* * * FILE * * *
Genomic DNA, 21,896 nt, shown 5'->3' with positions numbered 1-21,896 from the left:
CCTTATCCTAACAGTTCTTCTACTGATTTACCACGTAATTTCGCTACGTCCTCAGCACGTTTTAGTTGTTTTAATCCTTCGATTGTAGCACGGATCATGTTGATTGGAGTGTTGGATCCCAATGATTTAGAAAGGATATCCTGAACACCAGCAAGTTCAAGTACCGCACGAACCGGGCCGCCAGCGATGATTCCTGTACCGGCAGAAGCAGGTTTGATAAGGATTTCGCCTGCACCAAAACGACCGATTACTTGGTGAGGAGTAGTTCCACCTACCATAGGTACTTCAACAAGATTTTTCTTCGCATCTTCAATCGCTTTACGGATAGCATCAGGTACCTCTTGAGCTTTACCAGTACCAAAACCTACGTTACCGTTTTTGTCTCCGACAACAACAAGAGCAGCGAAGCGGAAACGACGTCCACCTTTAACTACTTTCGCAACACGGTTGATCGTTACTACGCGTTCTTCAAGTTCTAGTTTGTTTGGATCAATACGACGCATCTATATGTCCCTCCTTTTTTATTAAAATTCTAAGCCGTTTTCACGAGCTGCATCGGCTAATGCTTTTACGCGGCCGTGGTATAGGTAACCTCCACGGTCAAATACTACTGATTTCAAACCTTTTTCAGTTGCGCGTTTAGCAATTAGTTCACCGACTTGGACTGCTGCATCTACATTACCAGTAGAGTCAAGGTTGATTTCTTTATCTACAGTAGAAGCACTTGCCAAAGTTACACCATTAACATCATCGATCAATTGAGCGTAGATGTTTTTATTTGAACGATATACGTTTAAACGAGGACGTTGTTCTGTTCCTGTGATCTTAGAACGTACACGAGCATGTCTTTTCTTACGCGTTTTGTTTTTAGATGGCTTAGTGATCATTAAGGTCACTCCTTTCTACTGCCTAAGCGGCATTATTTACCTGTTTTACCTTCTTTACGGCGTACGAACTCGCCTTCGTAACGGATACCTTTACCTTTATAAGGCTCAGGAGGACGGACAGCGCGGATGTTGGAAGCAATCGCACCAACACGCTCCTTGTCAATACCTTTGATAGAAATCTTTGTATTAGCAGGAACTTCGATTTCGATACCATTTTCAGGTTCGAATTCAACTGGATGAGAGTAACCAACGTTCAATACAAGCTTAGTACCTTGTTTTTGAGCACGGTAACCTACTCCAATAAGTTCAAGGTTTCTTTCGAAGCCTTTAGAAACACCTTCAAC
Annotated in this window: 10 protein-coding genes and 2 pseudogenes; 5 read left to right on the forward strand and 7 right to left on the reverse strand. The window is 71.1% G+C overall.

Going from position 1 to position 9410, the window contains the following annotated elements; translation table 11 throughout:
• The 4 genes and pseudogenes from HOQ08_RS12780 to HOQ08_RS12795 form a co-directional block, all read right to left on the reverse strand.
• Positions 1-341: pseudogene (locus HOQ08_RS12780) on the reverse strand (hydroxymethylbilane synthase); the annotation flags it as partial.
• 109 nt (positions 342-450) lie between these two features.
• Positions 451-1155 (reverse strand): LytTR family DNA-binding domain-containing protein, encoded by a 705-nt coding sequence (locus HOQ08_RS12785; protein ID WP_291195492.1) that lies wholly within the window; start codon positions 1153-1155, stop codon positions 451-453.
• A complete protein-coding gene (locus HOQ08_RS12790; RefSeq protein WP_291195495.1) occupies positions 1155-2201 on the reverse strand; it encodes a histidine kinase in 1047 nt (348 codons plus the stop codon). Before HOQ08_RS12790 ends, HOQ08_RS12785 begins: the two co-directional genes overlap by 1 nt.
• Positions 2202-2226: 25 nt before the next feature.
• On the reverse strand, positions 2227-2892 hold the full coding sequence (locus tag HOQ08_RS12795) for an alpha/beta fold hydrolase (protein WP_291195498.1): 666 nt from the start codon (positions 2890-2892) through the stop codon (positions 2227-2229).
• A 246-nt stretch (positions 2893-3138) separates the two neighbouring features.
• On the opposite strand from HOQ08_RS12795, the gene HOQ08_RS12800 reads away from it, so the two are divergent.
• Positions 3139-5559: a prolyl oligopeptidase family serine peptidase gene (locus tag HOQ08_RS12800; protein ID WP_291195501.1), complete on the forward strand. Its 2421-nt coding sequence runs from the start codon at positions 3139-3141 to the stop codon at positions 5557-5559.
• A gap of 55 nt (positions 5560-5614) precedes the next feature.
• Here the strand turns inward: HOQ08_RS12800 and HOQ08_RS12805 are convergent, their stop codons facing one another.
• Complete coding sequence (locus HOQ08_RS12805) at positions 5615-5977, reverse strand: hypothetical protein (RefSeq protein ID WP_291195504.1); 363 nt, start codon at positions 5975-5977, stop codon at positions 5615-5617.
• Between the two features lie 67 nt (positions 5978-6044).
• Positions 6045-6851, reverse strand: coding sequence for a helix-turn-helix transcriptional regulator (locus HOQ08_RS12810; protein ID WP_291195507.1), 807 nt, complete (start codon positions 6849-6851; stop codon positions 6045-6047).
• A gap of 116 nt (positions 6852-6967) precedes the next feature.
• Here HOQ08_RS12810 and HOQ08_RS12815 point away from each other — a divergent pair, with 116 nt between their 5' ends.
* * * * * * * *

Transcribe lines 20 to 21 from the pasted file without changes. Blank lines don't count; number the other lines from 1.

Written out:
• A gap of 116 nt (positions 6852-6967) precedes the next feature.
• Here HOQ08_RS12810 and HOQ08_RS12815 point away from each other — a divergent pair, with 116 nt between their 5' ends.